Riemann Rearrangement Theorem

An infinite sequence $\{s_{n}:\space n \ge 1\}$ that has a limit $\displaystyle\lim_{n\rightarrow\infty}s_{n}$ is said to converge or be convergent. The sequence that is not convergent is said to diverge or be divergent.

A series is an expression $\displaystyle\sum_{n}a_{n},$ where $\{a_{n}\}$ is an infinite sequence. With every series we associate the sequence $\{s_{n}\}$ of its partial sums:

$s_{n} = a_{1} + a_{2} + ... + a_{n}$

The series $\displaystyle\sum_{n}a_{n}$ is said to be convergent if the sequence of its partial sums is convergent. The limit of the partial sums, if it exists, is called the sum of the series. The series that is not convergent is called divergent. In most cases, there is no point in assigning any sum to a divergent series. Sometimes, when all the terms $a_{n}$ are possitive, a divergent series is said to diverge to infinity: $\sum a_{n} =\infty;.$

If the series $\sum |a_{n}|$ is convergent, the series $\sum a_{n}$ is said to be absolutely convergent, or converge absolutely. A convergent series which is not absolutely convergent converges conditionally.

The alternating harmonic series $1 - 1/2 + 1/3 - 1/4 + 1/5 - \ldots$ is conditionally, but not absolutely, convergent.

There is a huge difference between absolute and conditional convergences. The terms of an absolutely convergent series can be reshuffled without changing the sum of the series. In fact,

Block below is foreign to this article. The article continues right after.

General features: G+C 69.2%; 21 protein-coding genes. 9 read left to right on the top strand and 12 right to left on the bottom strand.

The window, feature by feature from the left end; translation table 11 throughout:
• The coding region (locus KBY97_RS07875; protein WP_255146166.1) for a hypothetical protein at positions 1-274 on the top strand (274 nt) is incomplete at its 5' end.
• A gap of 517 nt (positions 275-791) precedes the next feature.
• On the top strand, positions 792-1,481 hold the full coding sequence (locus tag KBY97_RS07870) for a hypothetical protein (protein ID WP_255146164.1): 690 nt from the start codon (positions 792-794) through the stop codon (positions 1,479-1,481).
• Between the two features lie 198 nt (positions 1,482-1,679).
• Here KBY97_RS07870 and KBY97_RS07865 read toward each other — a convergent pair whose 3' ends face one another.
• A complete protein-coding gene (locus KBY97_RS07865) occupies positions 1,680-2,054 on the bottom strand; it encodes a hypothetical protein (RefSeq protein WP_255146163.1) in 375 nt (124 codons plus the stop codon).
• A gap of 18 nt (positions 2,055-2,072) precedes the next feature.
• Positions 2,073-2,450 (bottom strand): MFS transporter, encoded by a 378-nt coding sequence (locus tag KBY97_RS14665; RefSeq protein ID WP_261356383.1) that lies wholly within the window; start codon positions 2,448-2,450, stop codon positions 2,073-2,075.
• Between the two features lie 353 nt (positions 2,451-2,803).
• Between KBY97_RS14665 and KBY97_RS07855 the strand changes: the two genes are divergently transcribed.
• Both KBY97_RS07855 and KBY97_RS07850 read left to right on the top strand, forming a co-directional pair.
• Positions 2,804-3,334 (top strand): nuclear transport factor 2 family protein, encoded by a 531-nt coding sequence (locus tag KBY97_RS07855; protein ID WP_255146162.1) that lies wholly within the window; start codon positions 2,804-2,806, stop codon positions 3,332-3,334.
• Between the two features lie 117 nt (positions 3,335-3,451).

Let $p$ be a permutation of the set $\mathbb{N}$ of positive integers. If $\sum a_{n}$ is absolutely convergent, then so is $\sum a_{p(n)}$ and their sums coincide: $\sum a_{n} = \sum a_{p(n)}.$

The situation is entirely different with the series that are only conditionally convergent. A conditionally convergent series $\sum a_{n}$ may be considered as a mixed conbination of two divergent series: one, say $\sum b_{n},$ with all terms positive, the other, say $\sum c_{n},$ with all terms negative. The first of these deverges to infinity, the other one diverges to minus infinity. For this reason, reshuffling the terms of a conditionally convergent series, it is possible to obtain any sum whatsoever.

Theorem

Let $\sum a_{n}$ be a conditionally convergent series of real numbers and let $a\in \mathbb{R}$ be real. Then the exists a permutation $p:\space\mathbb{N}\rightarrow\mathbb{N}$ such that $\sum a_{p(n)} = a,$ conditionally.

Proof

First note that the terms of a convergent series - regardless whether the convergence is absolute or conditional - tend to $0:$ $a_{n}\rightarrow 0$ as $n\rightarrow\infty.$ This is so because $a_{n} = s_{n+1} - s_{n}$ and the sequences ${s_{n}}$ and ${s_{n+1}}$ having the same limit.

Suppose, for the definiteness' sake, that $a$ is positive: $a \gt 0.$

Since the series $\sum b_{n}$ of positive terms in $\sum a_{n}$ is divergent, there exists first index $k$ such that

$B = b_{1} + b_{2} + ... + b_{k} \gt a.$

Since the series $\sum c_{n}$ of negative terms in $\sum a_{n}$ is divergent, there is first index $m$ such that

$BC = B + c_{1} + c_{2} + ... + c_{m} \lt a.$

We continue in the same manner to claim the existence of smallest indices $u$ and $v$ such that

$BCB = BC + b_{k+1} + b_{k+2} + ... + b_{u} \gt a.$

and

$BCBC = BCB + c_{m+1} + c_{m+2} + ... + c_{v} \lt a.$

And so on. The sequence $B,$ $BC,$ $BCB,$ $BCBCB,$ ... so obtained converges to $a.$ The reason for that is that, as we have observed, the terms $a_{n}$ (and trivially also $b_{n}$ and $c_{n})$ tend to $0,$ implying that, with every step in the construction, the difference between the resulting sum and $a$ becomes smaller.

A slight modification of the proof shows that, given a closed segment $[a, b],$ it is possible to reshuffle a conditionally convergent series $\sum a_{n}$ so that the closure of the set of partial sums ${s_{n}}$ will contain $[a, b].$

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